When souls linger in a state of unrest

When souls linger in a state of unrest

By Veenu Sandal | 28 January, 2017

The question is seemingly simple and very brief : why do souls — “atmas” — “bhatko”? But the answer is very profound and centers round the link between life and death and the soul’s progress. Souls or atmas bhatko — linger on in a state of unrest — because they are unable or in some cases, unwilling, to leave earth after death and travel as souls normally do to the astral world or sometimes to the spirit world.

 In most cases souls or atmas remain confined to earth because of some major happening which “holds” them down. Unnatural, untimely deaths are one of the most common cause for this “bhatakna” and results in “haunting”. When extreme anger, extreme pain or a strong desire to seek revenge for its death motivates an atma, the consequences can be extremely dangerous for those still alive and for other atmas too.

Sometimes one, sometimes more atmas make another atma or atmas prisoners (“bandis”). Such painful, usually violent cycles of great negativity and often evil continues till the atmas can be released from it.

In some cases, however, the atma or atmas refuse to repent or leave earth. For many years now, I have allotted a small room upstairs to the atma of a woman who was a terror in her lifetime and for some time after her death troubled all her relatives, but has reformed now. However, she is unwilling to leave. It is possible to forcibly “evict” such atmas, but it causes a lot of suffering and is too complicated to discuss here.   

Nowadays more and more cases are coming to me where, just like wild animals are losing their natural habitat with the ingress of humans, atmas are being “de-homed” from areas which they had frequented undisturbed for many decades. Some of these atmas move on without retaliating to other lonely areas. But several of them, upset and angry at the prospect of being “evicted”, begin creating very serious problems, sometimes even culminating in death, for the living beings who are intruding into their domain.  Dealing with such predicaments is not easy largely because a solution must be found which will bring peace to both the affected ghost and living beings.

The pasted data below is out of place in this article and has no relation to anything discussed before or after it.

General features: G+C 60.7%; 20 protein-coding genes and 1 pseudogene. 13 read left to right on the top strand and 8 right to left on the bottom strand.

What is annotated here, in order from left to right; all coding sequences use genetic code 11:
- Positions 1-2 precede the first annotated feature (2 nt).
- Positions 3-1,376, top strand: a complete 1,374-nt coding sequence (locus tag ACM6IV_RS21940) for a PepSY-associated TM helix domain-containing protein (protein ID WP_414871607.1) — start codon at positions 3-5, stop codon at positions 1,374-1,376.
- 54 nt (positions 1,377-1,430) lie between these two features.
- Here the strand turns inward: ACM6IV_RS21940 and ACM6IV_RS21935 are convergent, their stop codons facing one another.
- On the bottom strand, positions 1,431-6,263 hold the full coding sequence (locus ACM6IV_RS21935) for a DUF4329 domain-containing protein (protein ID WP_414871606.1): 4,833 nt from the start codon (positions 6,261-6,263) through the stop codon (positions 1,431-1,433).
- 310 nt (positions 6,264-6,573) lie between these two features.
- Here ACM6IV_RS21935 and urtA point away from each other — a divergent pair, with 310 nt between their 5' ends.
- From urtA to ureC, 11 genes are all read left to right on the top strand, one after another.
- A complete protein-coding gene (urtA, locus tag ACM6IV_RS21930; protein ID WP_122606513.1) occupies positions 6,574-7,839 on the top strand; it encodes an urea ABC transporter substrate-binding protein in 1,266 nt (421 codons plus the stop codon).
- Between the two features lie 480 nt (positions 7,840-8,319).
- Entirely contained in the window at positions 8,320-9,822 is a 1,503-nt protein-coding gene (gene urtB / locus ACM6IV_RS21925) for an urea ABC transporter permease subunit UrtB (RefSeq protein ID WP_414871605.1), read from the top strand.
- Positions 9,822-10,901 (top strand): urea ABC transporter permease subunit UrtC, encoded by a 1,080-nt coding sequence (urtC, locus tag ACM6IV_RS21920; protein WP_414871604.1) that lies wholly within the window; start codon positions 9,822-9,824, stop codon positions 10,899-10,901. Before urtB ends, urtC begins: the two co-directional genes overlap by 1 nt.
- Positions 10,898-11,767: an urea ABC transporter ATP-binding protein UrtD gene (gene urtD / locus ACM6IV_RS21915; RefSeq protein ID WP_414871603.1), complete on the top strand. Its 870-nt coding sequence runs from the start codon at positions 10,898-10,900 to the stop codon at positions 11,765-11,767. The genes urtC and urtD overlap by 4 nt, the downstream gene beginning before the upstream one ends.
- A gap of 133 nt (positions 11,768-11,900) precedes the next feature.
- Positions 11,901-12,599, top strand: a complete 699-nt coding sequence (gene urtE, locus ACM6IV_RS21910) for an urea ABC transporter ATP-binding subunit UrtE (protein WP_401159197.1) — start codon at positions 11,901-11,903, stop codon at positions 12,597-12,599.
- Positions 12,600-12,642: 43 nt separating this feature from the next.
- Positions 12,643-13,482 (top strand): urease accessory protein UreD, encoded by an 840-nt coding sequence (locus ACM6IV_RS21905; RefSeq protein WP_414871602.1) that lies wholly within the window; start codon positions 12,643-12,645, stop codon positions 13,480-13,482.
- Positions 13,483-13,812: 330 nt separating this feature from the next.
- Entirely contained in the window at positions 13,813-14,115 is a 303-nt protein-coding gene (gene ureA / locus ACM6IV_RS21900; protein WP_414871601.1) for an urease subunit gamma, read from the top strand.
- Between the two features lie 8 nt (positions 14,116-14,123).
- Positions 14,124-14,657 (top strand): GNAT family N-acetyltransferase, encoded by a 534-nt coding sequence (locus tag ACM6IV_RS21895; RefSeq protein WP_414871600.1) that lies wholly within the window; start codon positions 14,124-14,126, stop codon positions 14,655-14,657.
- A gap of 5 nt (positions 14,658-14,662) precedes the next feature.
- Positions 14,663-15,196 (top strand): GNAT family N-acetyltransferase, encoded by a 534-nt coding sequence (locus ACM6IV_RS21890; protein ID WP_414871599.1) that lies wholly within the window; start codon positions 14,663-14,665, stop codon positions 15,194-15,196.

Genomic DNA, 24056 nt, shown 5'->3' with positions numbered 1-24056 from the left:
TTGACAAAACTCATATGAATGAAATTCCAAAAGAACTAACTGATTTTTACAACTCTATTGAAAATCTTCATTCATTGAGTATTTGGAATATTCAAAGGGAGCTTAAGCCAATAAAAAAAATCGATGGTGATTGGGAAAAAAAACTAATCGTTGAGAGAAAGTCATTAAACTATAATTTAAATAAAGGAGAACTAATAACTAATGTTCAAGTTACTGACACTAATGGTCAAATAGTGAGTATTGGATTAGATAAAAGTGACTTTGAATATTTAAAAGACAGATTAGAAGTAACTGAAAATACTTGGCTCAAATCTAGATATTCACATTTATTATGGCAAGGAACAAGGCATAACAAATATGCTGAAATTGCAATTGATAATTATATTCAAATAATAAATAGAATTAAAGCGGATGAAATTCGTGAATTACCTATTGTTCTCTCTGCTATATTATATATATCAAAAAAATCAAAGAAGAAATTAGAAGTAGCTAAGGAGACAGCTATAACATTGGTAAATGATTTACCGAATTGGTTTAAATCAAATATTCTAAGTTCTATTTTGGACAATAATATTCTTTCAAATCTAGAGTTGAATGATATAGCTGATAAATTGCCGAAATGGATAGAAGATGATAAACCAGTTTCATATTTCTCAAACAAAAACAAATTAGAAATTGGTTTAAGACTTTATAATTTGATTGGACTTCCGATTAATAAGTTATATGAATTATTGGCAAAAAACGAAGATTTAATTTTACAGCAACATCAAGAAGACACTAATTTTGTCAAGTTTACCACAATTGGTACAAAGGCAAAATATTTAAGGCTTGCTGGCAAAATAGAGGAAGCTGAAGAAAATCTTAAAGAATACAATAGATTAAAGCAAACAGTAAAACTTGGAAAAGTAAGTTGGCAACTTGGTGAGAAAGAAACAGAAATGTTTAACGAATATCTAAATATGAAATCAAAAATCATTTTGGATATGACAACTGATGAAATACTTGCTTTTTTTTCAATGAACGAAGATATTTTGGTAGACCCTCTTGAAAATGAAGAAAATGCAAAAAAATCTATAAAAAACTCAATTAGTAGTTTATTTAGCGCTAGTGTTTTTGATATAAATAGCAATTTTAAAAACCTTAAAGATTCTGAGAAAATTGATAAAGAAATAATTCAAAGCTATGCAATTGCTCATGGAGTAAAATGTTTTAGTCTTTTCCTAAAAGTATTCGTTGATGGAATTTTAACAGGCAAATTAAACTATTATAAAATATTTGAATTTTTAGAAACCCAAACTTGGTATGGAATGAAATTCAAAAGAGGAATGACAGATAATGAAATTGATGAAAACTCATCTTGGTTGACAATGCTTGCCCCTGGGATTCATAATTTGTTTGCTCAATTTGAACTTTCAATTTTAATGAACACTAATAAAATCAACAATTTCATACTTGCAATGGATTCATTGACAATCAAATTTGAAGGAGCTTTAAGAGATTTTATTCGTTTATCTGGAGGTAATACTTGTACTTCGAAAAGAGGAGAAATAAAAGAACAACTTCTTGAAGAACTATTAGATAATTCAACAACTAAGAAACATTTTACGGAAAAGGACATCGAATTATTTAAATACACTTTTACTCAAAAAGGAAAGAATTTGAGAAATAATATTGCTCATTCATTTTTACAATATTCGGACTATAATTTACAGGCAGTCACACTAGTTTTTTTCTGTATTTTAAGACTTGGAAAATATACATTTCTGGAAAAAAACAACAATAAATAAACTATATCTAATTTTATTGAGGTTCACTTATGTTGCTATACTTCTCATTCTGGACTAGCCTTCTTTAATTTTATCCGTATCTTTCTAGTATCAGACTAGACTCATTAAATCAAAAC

There was the case of Maaji. When Maaji died at the ripe old age of ninety nine, she was accorded a ceremonious cremation. Elaborate rituals were also carried out by learned priests. But Maaji’s attachment to the large home she once ruled proved to be stronger and just a fortnight after death, her figure, dressed in white, could be seen walking in the verandahs or entering the spacious kitchen and sitting on her favourite wooden stool.

With the wheel of time continuing to move, Maaji’s family members decided to sell their sprawling house. Five businessmen pooled in and bought it, with the idea of turning it into a shopping complex. Without touching the main buildings, the new owners built a row of shops along the boundary. But curiously, there were few takers. The reason: the shops, it was said, were haunted, by a frail lady in white. It was Maaji.